Coming Soon on the Interstate: Speeding Columns of Tailgating Trucks. (It Should Be Perfectly Safe… In Theory, Anyway)
The technology sounds fascinating. But how will the rest of use react?
PHOTO CREDIT: Getty Images
Waiting for self-driving cars? This will come first. Starting next year, you'll likely notice something alarming on the highway: long platoons of speeding tractor trailers, tailgating in a 70-mile-an-hour march down the Interstate.
If the technology works as it's touted, it should all be perfectly safe--maybe even safer than the way trucks travel now. The impetus is twofold. First, because it will almost certainly be cheaper, and second because of the safety issue--the idea is that the same technology that makes it all possible could, in theory, actually reduce accidents.
Below, we'll explore how it works and why it should--again, in theory--make highway travel a bit safer. It'll be up to you whether the whole idea still scares the heck out of you though.
The technique is called platooning, or slip-streaming, and if you ever watch bicycle racing or NASCAR, you perhaps already know how it works. When two or more vehicles travel in tandem at a high speed, and in close proximity, the leading vehicle pushes air out of the way and creates a vacuum that can actually pull the second vehicle along.
That can result in reduced fuel consumption, and since trucking companies spend about $90 billion a year on fuel--their second-biggest expense after driver salaries, according to The Washington Post--they're eager to shave points and increase profits.
Slip-streaming lets a leading truck reduce fuel consumption by about 5 percent, and reduces the trailing truck's consumption by about 10 percent. Multiply that by tens of thousands of trucks, and it's a gigantic potential savings.
The trick to this however, is that effective slip-streaming requires both significant speeds and very close proximity--which all sounds scary as heck.
However, a "wave of new technology," as the Post puts it, including "radar, cameras and reflective light scanning," now makes it possible to line trucks up closer and faster than ever before, supposedly in safety.
How close? As little as 30 feet away from each other. Since tractor trailers tend to be about 70 or 80 feet long, it might be more efficient--but it will probably look scary as heck for the rest of us driving next to them--and scrambling to get out of their way.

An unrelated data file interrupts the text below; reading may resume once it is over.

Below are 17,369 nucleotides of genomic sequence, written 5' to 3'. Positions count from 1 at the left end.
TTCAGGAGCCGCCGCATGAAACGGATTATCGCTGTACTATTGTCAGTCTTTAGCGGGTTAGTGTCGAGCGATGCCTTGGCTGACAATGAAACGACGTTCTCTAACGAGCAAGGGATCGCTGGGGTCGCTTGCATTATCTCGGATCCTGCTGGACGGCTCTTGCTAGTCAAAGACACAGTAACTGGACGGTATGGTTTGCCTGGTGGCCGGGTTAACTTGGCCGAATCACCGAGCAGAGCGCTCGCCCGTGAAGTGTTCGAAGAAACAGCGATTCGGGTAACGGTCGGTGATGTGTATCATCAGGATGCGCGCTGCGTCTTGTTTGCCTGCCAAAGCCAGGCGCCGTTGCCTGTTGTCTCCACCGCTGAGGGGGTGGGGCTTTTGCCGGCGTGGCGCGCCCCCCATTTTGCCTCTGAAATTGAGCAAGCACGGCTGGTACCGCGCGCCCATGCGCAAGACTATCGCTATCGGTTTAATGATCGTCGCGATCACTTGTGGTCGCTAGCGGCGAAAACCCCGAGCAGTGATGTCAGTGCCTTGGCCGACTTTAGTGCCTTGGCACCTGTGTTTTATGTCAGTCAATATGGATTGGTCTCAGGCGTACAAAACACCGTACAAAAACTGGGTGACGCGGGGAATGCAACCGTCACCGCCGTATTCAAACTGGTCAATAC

But is it safe?
Despite all the assurances, you'd be crazy not to worry how this will affect safety--I mean, what else are you supposed to think about when a pair of tailgating trucks hurtle by? It's not an idle concern, either. More than 3,100 car passengers died last year after they were in accidents with big trucks. Another 400 or more pedestrians were killed in the same manner, and thousands more were injured--sometimes through absolutely no fault of their own.
But a surprising contingent of industry and government officials say that because of new technology, safety could actually improve.
The key is that platooning, high-speed trucks will also have high-speed wireless links between them, so that the trailing truck's speed, torque, and brakes can be instantly controlled by the front truck. The system relies on GPS, radar, cruise control, and video cameras so that the driver of the second truck, whose physical view is basically the back of the front truck, can see on a screen what the driver of the front truck sees. What makes it possible now, but not a few years ago? Advances in the rate of transfer of wireless of data.
"Whatever the front truck is doing, the rear truck is doing it instantly, automatically, very reliably," says Josh Switkes, co-founder of Peloton, one of the companies that builds the technology.
In fact, some safety officials say the main problems aren't likely to have to do with the trucks themselves, but instead with your reaction to them--and with the fact that the highways on which the trucks will be slip-streaming weren't actually designed for this kind of travel.
"The chief safety concern for passenger vehicles is how other drivers will react to platoons," Jonathan Adkins, executive director of the Governors Highway Safety Association, told the Post. Other issues he cited:
- "How fast should platoons be permitted to travel?"
- "Will long platoons block exit lanes that were not designed for such circumstances?"
- "Can we limit platoons to only the right lane, rather than blocking multiple lanes of traffic?"
- "How can we prevent cars from trying to dangerously 'cut in' between platooning trucks?"
Regardless, it seems the technology is just a few months away from widespread adaption, and chances are you'll see it where you live. At least nine states specifically allow platooning, and another 29 states have laws that apparently don't explicitly prohibit it.
Even if it is technically safe, it might leave you thinking about taking the train.